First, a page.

Toward Pro-Poor & Accountable Infrastructure Development Planning

Surakarta, Indonesia

The Musrenbang, is a participatory budgeting process that has been implemented in the City of Surakarta for over 15 years; it has been held up as an example of an inclusive and participatory policy because it allows residents to vote and prioritize small small-scale infrastructure to improve their neighborhoods. But there has been very little research conducted into tracking the process, determining whether the outcomes are indeed democratic and effective. For example few people really understand what projects are approved, when they are to be implemented, and if they’re ever finished. Kota Kita collected and studied data from four years of the Musrenbang, from each of the city’s 51 neighborhoods, to better understand the results of this process. In addition Kota Kita developed a web-based accountability tool to help citizens monitor the process in future years.

Part of the difficulty of evaluating the effectiveness of the Musrenbang stems from the fact that following voting approval is required from both local government agencies as well as the local Parliament. This makes the process quite lengthy (lasting over 16 months) and there is a lack of mechanisms to inform the public about the results. Since Kota Kita is dedicated to enhancing transparency and accountability, as well as promoting effective citizen participation, we saw that further scrutiny of the Musrenbang would help better understand how it works and indicate ways to improve it.

Kota Kita’s research team gathered data from all 51 of the city’s neighborhoods, or kelurahans, about the citizens’ choices of projects, how they ranked in terms of priority, their budget amount, and whether they were approved and executed (built) at the end of the process. This information, over 50,000 data points in all, was digitized to create a publicly-accessible citywide database that can be studied to analyze the performance of the Musrenbang in delivering upon citizens’ democratically selected preferences. Other research was conducted through surveys, interviews, and focus group discussions.

Among the key findings the research reveals that poverty rates do not significantly influence project prioritization; thus the neediest areas of the city, where poverty concentrates and which lack services, do not receive more funding than other areas.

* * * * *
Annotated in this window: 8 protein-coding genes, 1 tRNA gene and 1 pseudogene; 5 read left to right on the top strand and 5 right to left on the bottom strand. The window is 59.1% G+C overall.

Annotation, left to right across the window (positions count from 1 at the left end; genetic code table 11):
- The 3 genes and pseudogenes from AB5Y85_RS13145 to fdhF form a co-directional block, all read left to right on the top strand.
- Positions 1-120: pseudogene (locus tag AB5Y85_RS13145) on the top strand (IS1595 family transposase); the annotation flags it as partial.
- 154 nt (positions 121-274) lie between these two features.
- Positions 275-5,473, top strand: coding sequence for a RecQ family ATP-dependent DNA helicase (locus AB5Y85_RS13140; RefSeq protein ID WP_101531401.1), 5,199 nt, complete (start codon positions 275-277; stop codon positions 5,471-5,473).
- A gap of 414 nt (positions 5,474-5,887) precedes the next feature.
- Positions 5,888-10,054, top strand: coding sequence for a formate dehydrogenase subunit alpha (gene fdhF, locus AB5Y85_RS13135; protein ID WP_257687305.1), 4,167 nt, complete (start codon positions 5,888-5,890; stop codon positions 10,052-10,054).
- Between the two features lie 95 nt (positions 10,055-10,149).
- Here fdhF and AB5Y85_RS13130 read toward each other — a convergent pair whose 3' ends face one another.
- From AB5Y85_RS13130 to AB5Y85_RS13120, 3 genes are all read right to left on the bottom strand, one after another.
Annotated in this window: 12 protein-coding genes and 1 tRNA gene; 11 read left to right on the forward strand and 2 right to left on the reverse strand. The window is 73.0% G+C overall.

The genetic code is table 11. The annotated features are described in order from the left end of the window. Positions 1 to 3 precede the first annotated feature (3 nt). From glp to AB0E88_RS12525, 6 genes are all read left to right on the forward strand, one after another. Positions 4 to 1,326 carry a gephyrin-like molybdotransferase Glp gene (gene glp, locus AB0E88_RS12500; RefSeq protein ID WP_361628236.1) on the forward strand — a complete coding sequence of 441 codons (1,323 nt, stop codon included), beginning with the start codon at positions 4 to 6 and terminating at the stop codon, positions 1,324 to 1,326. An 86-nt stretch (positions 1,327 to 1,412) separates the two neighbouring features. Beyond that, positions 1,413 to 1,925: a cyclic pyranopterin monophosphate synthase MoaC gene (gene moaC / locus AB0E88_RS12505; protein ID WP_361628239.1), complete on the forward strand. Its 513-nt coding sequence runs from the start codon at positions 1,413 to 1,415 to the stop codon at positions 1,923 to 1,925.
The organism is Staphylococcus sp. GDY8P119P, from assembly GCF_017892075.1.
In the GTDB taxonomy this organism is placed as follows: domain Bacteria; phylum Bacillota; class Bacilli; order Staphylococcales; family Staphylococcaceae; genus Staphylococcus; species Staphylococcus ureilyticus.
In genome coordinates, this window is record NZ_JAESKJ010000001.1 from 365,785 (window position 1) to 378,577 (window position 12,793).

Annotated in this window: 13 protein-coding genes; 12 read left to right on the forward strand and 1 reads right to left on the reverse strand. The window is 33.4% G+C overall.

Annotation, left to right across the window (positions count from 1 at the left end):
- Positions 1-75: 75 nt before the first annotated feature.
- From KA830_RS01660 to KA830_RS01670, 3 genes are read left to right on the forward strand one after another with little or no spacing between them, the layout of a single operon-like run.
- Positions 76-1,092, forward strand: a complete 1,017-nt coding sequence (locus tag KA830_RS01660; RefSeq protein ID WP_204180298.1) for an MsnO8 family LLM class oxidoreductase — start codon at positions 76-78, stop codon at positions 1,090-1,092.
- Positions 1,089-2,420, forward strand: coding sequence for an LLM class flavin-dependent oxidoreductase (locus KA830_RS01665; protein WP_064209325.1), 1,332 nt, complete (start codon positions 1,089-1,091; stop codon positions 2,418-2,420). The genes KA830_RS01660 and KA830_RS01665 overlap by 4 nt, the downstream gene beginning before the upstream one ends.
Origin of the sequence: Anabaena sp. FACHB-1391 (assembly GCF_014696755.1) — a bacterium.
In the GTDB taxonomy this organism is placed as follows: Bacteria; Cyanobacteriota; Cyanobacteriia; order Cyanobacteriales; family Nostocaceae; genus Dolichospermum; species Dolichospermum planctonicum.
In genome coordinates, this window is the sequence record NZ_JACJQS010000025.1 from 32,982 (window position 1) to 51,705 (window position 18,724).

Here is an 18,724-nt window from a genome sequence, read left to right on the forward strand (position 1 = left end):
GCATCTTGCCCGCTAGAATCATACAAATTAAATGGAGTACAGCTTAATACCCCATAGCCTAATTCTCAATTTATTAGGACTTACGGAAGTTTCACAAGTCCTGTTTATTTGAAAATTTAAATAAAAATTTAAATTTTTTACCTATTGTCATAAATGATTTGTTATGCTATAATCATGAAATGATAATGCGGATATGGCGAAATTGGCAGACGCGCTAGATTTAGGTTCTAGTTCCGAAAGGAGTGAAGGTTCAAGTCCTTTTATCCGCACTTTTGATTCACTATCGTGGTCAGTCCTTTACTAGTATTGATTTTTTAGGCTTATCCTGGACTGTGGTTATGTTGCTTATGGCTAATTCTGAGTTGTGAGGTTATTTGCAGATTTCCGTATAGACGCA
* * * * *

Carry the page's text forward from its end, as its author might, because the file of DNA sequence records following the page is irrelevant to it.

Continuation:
In fact poverty rates actually have an opposite effect, in that the areas that receive most projects are those with least poverty. The Musrenbang, however, does seem operate democratically, with the most populous areas receiving more projects. Other findings include the discovery of opportunities for elite capture during the Public Phase of the process, in which citizens discuss and prioritize their needs. While the research cannot say with certainty how this occurs, it is likely that insufficient turnout by poor communities is an important factor. The research also found that a significant amount of the projects that are allocated for implementation originate outside of the voting process; these are referred to as ‘ghost projects’ in the report.

In addition Kota Kita developed an online application called the Musrenbang Tracker (or Mus-Tracker for short) to monitor the execution or implementation phase of the Musrenbang. This web-tool links the citywide database to a web browser that can be accessed by anyone with Internet, for example through his or her smart phone or laptop. Citizens can use this to track individual projects that they voted on and monitor their status, as well as make comments about these projects. It allows the public to participate in monitoring the implementation of projects, and provide oversight.

The research can help promote better understanding amongst policy makers about the limitations and potential of the Musrenbang process in addressing infrastructure needs; it can also indicate how data can be used to better follow and evaluate urban policies. Our recommendations can be used by the city government of Surakarta to support the evaluation and improvement of the current process, build capacity, and promote the use of new monitoring tools.